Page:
A sure sign of spring… bees getting all fuzzied up in the pollen!
Photo tip: If you’re gonna shoot macro, use a tripod. However, I didn’t follow my own advice here. The bees were moving so much (not staying in place more than a second or two), and they’re just a little more than 1/2″ long, trying to chase them with a tripod would have been somewhat futile.
As it is, I shot using handheld, and to get to a fast enough shutter speed to capture the fast little critters (1/125 sec), I had to put the aperture at f/2.8. That means that only a very shallow focal plane was available… everything in front of that plane and everything behind that plane is not in sharp focus. Somewhere around the back and head are the focal point. Notice the flowers, just a smidgen away, are not in focus. The wings and legs are not because they were moving.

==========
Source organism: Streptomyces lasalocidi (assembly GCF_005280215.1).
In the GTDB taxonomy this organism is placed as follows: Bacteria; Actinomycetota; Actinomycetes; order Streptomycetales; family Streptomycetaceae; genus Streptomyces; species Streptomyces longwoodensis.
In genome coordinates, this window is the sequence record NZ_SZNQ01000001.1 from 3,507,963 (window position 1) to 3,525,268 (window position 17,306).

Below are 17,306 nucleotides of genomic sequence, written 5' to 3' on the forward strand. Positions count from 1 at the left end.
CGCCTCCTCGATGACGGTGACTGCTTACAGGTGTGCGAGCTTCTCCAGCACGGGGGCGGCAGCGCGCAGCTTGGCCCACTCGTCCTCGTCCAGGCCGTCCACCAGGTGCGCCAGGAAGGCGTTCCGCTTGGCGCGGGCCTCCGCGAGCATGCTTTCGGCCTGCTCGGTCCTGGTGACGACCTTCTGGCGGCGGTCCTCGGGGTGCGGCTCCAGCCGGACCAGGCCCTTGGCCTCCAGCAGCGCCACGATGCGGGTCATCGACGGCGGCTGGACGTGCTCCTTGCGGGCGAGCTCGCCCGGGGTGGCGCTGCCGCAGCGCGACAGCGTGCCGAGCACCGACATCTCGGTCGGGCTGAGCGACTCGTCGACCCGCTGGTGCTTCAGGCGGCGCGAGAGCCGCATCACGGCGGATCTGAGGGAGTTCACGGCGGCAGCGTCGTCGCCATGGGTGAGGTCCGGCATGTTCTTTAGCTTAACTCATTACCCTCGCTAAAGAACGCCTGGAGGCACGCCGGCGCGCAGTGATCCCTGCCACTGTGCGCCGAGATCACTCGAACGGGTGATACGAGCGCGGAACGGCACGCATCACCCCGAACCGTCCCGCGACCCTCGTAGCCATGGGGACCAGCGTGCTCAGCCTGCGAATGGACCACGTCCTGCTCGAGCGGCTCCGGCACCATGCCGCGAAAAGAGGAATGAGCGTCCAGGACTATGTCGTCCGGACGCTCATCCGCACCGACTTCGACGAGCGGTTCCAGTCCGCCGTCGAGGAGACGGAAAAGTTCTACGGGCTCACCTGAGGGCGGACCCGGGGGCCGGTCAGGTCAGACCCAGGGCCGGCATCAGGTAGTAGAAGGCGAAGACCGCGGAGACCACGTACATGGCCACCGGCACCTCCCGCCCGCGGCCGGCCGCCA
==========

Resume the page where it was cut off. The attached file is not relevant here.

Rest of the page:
So the point… lower f/stops result in faster shutter speeds, but more shallow focal planes. Be aware of this as you prepare to shoot.
Oh, and for those of you who think this is a bumblebee, it’s not. It’s a carpenter bee. Carpenter bees are smaller than bumbles, and they have the shiny black rear end like you see here. Bumbles have fuzzy yellow butts. Also, only the female carpenter bees sting. The males don’t even have a stinger, but they want you to think they do, as they act very aggressive. (And that’s your insect lesson for the day. :)